The time gap involved in anime exportation is pretty big; it usually happens a few years after a show has reached its popularity peak in Japan. Ubiquitous boys action hits Pokémon and Yu-Gi-Oh! still garner decent ratings on Japanese TV, but they’re not the powerhouses that they used to be. And Dragonball is no longer in production and hasn’t aired terrestrially since the ’90s.
So without a mega-hit dominating the Japanese dial right now, a few new shows are picking up traction, while last season’s trendsetters and classic properties hold their ground.
On the classic front, there are a handful of children’s shows that have ruled the ratings in Japan for many years, but none of these shows have made their way to the U.S., even though some of them have been successfully exported to other parts of Asia and Europe. These shows tend to be more family-oriented, based on comedic episodes centering around core characters that typically comprise a family, much in the tradition of The Jetsons, The Flintstones or The Simpsons.
The three most prominent shows in this genre are Eiken’s Sazae-san (airing on Fuji TV), Nippon’s Chibi-Maruko-chan (Fuji TV) and Doraemon (TV Asahi), all of which still boast total-audience ratings in the teens, with Sazae-san often coming in over 20%. Featuring a bizarre-looking blue cat from outer space who lives with a Japanese family, Doraemon is probably Japan’s second-most licensed character (after Hello Kitty).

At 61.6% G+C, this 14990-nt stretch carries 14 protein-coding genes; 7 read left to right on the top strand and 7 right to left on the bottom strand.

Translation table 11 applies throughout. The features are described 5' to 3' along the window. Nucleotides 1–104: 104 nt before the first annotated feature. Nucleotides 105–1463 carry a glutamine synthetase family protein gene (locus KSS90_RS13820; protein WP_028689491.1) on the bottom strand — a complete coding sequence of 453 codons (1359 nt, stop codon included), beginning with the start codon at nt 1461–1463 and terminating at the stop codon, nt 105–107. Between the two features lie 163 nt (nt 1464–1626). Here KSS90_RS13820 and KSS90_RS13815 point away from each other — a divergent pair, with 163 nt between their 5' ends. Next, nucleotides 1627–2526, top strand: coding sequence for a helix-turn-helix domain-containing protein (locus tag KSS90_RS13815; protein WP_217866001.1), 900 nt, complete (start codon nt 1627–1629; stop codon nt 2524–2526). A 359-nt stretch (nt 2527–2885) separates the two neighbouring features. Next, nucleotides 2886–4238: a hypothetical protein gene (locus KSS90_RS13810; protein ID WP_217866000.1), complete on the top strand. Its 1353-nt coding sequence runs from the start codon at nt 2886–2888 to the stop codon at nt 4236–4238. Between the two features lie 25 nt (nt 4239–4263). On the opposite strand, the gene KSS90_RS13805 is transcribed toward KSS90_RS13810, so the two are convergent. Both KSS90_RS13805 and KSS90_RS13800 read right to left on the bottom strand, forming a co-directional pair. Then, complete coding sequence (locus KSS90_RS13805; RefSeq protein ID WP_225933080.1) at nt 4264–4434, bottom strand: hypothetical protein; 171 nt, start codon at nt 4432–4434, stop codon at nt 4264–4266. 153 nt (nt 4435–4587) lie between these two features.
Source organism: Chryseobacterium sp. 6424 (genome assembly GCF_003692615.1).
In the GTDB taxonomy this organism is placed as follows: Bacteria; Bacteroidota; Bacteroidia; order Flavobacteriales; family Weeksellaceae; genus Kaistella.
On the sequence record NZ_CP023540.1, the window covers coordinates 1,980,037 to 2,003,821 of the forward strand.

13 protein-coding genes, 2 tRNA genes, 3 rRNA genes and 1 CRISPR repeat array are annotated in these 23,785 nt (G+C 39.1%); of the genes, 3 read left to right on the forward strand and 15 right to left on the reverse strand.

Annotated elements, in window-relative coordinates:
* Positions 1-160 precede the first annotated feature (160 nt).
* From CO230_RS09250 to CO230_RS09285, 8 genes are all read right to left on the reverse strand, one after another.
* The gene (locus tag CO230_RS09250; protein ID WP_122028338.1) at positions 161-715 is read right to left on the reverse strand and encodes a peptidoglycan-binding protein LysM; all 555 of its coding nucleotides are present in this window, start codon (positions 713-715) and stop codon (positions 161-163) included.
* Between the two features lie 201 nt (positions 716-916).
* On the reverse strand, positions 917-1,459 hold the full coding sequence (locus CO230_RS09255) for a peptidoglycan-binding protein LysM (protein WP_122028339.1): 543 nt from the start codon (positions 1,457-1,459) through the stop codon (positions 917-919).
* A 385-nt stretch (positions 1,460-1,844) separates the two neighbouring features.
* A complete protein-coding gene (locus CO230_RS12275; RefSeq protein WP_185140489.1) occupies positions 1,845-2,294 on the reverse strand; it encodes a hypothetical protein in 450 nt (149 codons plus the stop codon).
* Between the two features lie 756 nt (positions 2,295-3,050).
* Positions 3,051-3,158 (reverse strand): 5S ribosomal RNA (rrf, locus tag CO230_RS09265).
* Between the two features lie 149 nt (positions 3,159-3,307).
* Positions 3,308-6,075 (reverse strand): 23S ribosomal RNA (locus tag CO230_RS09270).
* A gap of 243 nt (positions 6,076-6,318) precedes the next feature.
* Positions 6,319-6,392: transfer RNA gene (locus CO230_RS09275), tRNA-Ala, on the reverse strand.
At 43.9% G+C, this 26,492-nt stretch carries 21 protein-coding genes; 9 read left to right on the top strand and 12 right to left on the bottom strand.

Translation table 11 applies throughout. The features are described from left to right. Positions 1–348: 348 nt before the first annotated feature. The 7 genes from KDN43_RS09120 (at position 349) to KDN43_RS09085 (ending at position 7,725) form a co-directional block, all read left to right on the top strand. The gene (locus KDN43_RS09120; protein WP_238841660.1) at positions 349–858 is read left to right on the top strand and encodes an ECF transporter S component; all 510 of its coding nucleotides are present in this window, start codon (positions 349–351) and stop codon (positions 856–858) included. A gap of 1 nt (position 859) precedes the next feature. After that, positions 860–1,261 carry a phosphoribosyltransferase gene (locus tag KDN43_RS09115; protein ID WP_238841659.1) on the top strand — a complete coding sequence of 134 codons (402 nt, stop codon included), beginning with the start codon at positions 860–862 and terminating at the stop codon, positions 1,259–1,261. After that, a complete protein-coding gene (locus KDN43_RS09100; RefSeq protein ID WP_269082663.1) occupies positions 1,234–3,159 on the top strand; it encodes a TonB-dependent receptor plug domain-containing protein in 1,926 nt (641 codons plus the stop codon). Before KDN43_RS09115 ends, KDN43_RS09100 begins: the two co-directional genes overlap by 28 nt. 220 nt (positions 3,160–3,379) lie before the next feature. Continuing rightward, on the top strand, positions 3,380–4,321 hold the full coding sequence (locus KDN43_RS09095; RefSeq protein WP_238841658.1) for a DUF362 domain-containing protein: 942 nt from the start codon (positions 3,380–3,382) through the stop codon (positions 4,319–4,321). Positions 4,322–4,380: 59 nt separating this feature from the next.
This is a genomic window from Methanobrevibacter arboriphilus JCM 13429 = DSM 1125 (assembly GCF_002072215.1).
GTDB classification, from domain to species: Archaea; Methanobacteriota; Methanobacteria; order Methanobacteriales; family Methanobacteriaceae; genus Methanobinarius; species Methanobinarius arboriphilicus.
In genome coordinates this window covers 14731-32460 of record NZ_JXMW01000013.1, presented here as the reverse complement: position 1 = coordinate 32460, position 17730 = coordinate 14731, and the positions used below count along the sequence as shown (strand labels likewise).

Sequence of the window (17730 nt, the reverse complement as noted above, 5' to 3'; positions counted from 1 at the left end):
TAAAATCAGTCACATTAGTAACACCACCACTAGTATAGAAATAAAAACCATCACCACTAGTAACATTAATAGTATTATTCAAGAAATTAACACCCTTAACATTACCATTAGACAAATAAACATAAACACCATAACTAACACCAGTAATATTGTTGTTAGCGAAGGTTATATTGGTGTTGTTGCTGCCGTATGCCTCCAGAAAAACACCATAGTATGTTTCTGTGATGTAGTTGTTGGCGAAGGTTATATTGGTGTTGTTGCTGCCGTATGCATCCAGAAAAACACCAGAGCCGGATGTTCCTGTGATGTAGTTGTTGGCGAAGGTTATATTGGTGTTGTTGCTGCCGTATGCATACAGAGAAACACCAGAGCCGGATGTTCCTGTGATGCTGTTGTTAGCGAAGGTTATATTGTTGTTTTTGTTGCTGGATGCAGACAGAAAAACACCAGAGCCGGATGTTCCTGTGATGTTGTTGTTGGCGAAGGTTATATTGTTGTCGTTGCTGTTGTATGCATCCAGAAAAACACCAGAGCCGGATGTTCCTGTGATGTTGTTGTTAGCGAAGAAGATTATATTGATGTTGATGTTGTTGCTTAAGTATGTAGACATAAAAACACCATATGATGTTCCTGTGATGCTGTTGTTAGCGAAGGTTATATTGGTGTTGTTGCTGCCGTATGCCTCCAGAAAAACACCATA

Newer entries in the family-oriented animation category include Atashin-chi (TV Asahi) and Toei’s Ashita no Nadja (TV Asahi). Atashin-chi features an innovative, distorted character look that’s slightly reminiscent of Toei’s Crayon Shin-chan, and its goofy story lines lean heavily on sight gags and silly humor. Ashita no Nadja is a more classically-styled show influenced by a long tradition of European animation in Japan, and resembling the soft touches of Miyazaki’s style.
The boys action category, which is the most successful genre to make the jump into the American market, has a few solid new entries. Sony’s Astro Boy series (Fuji TV) is off to a great start, achieving ratings between 8% and 9% quite regularly, and its U.S. broadcast debut on Kids’ WB! is coming up in early 2004. Toei’s One Piece (Fuji TV) and Studio Pierrot’s Naruto (TV-Tokyo) remain solid and have each spawned a toy line. These shows may be destined to remain grounded in Japan, though, since they have a high level of adult-oriented content (graphic violence, alcohol and cigarette consumption, etc.).
And Toei has two solid hits with live-action boys shows Kamen Rider 555 (TV Asahi) and Bakuryu Sentai Aba-Ranger (TV Asahi). In the Power Rangers tradition, young, good-looking actors and actresses use various gadgets to combat multitudes of grotesque and otherworldly villains with low-budget, effects-enabled powers. Many of Japan’s newest boy-oriented toys center around ‘sentai’ (live-action, costume-based action shows).
On the girls front, two new shows have begun solid runs, with initial merchandise lines that are doing well. Pinku Hanamori and TV Aichi’s Mermaid Melody Pichi-Pichi-Pitch (TV Tokyo) and ShoPro’s Wagamama Fairy Mirumo de Pon (TV Tokyo) both star girls who use special powers to snag the male objects of their puppy-love crushes. While this formula combining elements of comedy, girl power and pre-teen romance seems to strike a chord with young female viewers in Japan, U.S. broadcasters remain unconvinced of its cultural crossover potential.
Last but not least, TMS’s mystery/suspense series Detective Conan (NTV) continues to net ratings in the mid-teens. But because its schoolboy main character solves crimes that involve murder and other activities considered taboo in the U.S., Conan has not yet been picked up for broadcast State-side.
Stu Levy is CEO and chief creative officer of Tokyopop, the leading manga publisher in North America and a producer/distributor of anime on home video and TV.